Transnational Employer Lobbying when one Size does not fit all: Anglo-German Wrangles under the UNICE Umbrella, 1970-2003
Title: Transnational Employer Lobbying when one Size does not fit all: Anglo-German Wrangles under the UNICE Umbrella, 1970-2003
Author: CALLAGHAN, Helen
Series/Number: EUI MWP; 2007/04
Transnational interest groups can lobby forcefully if and only if national member associations agree on a policy stance. This paper explores the conditions for transnational cohesion by examining German and British employer positions on EU company law directives from 1970 to 2003. Employers were divided over directives concerning shareholder rights but formed a united front against directives concerning worker participation. Why did cross-national differences in the status quo undermine cohesion within UNICE -the European peak employer federation- in one case but not in the other? I argue that “externality” considerations are part of the explanation. Employers consider not only whether they are better off if a directive applies in their own country, but also how it affects them that the same directive will apply abroad. In the takeover case, the externality effect was positive, undermining intra-class cohesion. In the worker participation case, with negative externality effects, class cohesion was reinforced.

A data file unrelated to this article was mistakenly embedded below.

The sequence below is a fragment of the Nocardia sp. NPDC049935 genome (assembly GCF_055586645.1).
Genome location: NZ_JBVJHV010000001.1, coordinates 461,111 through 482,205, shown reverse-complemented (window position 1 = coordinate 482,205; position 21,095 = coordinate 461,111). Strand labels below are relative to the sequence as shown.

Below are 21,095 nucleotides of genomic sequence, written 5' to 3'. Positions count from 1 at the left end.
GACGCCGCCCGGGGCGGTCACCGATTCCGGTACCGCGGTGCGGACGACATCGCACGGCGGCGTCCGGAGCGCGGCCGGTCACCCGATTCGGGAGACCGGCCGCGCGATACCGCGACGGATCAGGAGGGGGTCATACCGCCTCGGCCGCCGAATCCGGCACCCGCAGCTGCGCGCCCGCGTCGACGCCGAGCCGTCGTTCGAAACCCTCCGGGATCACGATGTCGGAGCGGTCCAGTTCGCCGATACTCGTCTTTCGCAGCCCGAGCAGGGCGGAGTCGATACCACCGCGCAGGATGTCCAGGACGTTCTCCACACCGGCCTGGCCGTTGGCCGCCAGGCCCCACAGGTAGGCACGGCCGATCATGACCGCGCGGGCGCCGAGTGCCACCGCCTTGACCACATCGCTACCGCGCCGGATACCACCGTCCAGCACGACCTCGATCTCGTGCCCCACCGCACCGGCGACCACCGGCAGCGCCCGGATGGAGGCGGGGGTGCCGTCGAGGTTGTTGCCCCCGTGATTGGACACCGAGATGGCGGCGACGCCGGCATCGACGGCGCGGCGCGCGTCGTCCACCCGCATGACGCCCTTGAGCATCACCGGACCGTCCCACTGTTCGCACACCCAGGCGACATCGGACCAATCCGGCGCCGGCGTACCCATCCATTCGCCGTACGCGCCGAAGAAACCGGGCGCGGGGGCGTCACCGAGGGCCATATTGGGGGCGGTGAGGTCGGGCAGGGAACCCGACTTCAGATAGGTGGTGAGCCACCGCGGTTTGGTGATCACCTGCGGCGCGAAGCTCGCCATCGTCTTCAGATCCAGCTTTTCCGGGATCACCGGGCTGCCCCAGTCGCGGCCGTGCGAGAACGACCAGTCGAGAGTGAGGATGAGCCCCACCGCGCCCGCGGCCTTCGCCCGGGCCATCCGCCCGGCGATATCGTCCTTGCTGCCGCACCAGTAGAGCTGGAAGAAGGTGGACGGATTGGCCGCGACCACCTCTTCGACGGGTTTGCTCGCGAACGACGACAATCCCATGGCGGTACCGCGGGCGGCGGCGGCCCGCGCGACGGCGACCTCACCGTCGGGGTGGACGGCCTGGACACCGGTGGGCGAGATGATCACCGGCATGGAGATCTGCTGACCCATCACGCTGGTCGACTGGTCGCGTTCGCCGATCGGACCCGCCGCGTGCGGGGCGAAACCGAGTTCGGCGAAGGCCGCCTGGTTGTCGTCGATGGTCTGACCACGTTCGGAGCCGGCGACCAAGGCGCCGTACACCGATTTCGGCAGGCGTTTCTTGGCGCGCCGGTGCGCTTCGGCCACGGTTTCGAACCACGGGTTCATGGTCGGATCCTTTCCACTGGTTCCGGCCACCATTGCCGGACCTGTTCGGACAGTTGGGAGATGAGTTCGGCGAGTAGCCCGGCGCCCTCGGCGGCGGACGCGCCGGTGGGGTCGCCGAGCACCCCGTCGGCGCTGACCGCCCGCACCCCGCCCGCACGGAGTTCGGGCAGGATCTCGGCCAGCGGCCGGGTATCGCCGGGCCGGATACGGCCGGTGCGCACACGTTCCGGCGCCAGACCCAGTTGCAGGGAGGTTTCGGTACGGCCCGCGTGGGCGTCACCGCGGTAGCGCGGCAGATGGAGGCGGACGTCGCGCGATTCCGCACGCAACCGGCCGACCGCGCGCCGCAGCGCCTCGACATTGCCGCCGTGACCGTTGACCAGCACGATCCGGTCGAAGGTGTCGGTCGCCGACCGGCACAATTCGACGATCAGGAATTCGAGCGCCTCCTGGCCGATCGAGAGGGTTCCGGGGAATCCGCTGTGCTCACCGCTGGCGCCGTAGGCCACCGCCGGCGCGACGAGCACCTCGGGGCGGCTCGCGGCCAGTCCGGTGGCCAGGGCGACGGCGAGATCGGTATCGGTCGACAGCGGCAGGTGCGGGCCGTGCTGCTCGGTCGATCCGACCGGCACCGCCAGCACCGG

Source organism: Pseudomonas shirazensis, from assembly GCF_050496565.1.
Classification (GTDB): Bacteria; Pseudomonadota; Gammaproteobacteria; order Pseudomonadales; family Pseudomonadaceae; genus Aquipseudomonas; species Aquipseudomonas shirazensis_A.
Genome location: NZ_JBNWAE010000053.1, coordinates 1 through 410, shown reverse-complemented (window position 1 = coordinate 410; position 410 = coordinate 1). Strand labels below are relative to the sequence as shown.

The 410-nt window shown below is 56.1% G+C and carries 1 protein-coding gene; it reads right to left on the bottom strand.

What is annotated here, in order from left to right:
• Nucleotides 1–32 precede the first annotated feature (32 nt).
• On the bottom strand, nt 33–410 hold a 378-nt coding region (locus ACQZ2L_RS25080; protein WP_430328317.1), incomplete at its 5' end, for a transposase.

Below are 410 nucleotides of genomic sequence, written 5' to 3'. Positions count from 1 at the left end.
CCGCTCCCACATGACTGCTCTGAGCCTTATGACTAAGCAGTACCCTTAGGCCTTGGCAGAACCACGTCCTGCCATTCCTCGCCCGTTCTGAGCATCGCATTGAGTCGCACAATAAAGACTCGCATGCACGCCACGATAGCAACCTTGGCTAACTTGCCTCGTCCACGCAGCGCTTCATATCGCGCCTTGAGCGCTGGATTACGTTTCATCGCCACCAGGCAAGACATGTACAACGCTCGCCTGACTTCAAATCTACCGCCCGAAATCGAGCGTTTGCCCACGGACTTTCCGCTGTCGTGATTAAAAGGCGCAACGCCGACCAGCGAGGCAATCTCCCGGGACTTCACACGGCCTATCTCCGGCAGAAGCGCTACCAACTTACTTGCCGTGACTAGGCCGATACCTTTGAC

Subject: Interest intermediation; Preference formation; Employers; Lobbying; Europeanization; Corporate governance; Industrial relations; Varieties of Capitalism
Type of Access: openAccess